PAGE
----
"It cannot be done, ma'am," said I with a grin,
"Your husband his cheque-book has taken:"
To tell an untruth was not much of a sin,
Especially when your heart is aching.



The boss is expected home by the next mail,
And the missus, confound her and dang her,
Of course with her husband is sure to prevail;
What woman would not in her anger?
My darling is packing as fast as she can,
She vows she will go in the morning,
Was ever a man tormented as I am?
My heart will seek solace in mourning.


Collected by Paterson in Old Bush Songs.

The origin of the tune is far removed from this tale of a lover's frustration. These notes from The Fiddler's Companion:

Colonel Roger “Rory” O’More (c. 1620-1655) was a minor Irish noble and the titular King of Laois, who rose to fame as the scourge of the English during the reign of Charles I. The jig was composed by Samuel Lover and became the "hit tune" of 1837. Although initially a dance tune (a popular Scottish country dance is called "Rory O'More"), it was absorbed as a common march in the Victorian era British army and can be found in martial manuscript books dating from the 1850's (Winscott). “Rory O’More” also appears in English fiddler’s manuscripts from the same era (see Ellis Knowles and Joshua Gibbons, referenced below). The melody was picked up by morris dancers from the village of Adderbury, Oxfordshire, in England's Cotswolds and used as a rural dance vehicle sometimes called by morris musicians as “Haste to the Wedding” and played in the key of ‘F’.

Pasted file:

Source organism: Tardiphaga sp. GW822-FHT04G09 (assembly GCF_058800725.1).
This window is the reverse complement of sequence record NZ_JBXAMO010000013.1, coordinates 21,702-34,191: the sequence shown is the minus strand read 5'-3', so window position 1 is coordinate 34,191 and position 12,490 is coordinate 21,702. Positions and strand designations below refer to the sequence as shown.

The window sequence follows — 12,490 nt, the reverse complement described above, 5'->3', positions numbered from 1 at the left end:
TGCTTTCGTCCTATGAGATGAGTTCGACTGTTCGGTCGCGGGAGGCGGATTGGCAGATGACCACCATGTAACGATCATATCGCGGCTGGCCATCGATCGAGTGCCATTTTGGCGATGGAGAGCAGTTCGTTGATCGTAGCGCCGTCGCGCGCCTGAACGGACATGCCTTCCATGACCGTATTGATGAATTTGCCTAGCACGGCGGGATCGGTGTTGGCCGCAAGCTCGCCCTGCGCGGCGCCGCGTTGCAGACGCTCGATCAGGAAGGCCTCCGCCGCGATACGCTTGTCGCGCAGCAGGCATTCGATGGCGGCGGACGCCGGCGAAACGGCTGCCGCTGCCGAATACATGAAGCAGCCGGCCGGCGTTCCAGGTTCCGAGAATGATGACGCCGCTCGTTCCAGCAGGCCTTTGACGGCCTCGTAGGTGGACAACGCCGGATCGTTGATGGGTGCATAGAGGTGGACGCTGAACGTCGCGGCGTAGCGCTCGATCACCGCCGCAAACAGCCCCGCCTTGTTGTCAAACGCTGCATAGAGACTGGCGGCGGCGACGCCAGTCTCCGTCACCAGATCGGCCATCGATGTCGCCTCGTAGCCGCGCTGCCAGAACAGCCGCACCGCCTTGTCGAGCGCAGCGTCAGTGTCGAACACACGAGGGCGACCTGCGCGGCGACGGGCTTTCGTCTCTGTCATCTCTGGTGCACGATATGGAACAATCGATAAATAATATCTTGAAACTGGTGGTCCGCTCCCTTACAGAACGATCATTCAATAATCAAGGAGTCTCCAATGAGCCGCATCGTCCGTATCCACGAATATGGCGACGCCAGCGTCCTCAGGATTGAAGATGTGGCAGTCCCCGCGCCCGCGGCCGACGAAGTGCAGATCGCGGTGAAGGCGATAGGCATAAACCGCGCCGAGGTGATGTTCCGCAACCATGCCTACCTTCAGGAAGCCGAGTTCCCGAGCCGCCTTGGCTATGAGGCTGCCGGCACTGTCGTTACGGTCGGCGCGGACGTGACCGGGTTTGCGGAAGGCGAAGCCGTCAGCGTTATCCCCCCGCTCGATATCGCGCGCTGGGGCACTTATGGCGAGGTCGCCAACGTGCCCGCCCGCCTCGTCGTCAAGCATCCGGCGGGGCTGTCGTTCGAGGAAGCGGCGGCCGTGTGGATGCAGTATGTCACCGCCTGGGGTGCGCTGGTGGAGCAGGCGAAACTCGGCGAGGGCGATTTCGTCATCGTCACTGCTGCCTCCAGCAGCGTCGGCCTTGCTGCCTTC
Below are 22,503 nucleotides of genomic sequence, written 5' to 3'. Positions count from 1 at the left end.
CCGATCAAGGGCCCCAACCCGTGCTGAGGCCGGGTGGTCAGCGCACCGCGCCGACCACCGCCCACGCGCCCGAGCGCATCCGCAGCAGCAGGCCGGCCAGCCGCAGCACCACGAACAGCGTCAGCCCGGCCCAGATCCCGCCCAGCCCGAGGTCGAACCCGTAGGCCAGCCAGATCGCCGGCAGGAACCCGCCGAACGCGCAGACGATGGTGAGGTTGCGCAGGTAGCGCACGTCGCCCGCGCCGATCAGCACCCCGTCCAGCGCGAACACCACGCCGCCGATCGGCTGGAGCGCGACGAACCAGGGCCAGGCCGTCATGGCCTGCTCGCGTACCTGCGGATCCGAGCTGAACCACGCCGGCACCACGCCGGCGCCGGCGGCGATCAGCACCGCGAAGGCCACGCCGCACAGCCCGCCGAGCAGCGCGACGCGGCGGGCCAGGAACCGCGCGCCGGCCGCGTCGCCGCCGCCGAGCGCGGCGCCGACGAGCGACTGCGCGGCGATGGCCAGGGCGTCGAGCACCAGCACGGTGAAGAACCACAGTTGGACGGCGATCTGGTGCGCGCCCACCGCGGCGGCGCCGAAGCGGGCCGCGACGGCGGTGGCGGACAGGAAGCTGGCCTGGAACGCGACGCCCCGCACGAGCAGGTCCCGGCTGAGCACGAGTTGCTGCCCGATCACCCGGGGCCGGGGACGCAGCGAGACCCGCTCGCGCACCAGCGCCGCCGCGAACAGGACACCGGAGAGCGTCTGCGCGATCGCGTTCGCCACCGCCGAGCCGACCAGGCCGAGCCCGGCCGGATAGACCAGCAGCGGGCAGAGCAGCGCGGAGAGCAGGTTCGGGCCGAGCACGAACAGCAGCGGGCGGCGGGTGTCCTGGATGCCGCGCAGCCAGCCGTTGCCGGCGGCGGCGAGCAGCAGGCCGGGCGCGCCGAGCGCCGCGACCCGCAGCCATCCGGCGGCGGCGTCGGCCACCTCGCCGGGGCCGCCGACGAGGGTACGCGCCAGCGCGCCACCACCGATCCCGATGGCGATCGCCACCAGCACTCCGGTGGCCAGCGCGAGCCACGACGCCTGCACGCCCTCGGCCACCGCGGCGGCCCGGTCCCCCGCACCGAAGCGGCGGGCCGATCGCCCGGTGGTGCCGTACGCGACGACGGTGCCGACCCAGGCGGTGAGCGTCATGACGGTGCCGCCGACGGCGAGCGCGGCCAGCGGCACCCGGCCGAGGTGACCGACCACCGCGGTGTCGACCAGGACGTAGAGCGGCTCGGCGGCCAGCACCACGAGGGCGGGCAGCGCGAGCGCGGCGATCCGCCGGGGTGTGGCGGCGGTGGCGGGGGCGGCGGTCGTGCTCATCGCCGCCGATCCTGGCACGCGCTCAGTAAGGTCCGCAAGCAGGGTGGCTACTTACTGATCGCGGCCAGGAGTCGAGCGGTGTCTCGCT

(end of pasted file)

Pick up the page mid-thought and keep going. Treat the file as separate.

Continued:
Sunday, October 9, 2011

Dungenyul Song


Unknown